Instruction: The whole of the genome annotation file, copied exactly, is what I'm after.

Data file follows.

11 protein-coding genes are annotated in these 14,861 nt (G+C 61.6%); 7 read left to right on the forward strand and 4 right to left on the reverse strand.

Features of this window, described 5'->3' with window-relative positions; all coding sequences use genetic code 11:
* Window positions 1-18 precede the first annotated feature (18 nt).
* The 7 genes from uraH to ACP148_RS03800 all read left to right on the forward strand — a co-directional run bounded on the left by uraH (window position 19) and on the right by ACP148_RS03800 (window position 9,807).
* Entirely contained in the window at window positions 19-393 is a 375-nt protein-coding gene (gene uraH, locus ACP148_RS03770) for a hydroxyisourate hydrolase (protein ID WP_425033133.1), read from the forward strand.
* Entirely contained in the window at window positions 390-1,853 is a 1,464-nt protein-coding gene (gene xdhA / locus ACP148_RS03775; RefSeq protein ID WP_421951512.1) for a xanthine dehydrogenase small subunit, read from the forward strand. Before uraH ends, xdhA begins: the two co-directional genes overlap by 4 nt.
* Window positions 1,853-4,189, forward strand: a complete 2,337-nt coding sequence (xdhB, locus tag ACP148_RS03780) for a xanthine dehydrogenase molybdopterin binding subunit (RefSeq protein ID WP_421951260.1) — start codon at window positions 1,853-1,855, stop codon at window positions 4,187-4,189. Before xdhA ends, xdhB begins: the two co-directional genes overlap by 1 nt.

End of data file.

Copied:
11 protein-coding genes are annotated in these 14,861 nt (G+C 61.6%); 7 read left to right on the forward strand and 4 right to left on the reverse strand.

Features of this window, described 5'->3' with window-relative positions; all coding sequences use genetic code 11:
* Window positions 1-18 precede the first annotated feature (18 nt).
* The 7 genes from uraH to ACP148_RS03800 all read left to right on the forward strand — a co-directional run bounded on the left by uraH (window position 19) and on the right by ACP148_RS03800 (window position 9,807).
* Entirely contained in the window at window positions 19-393 is a 375-nt protein-coding gene (gene uraH, locus ACP148_RS03770) for a hydroxyisourate hydrolase (protein ID WP_425033133.1), read from the forward strand.
* Entirely contained in the window at window positions 390-1,853 is a 1,464-nt protein-coding gene (gene xdhA / locus ACP148_RS03775; RefSeq protein ID WP_421951512.1) for a xanthine dehydrogenase small subunit, read from the forward strand. Before uraH ends, xdhA begins: the two co-directional genes overlap by 4 nt.
* Window positions 1,853-4,189, forward strand: a complete 2,337-nt coding sequence (xdhB, locus tag ACP148_RS03780) for a xanthine dehydrogenase molybdopterin binding subunit (RefSeq protein ID WP_421951260.1) — start codon at window positions 1,853-1,855, stop codon at window positions 4,187-4,189. Before xdhA ends, xdhB begins: the two co-directional genes overlap by 1 nt.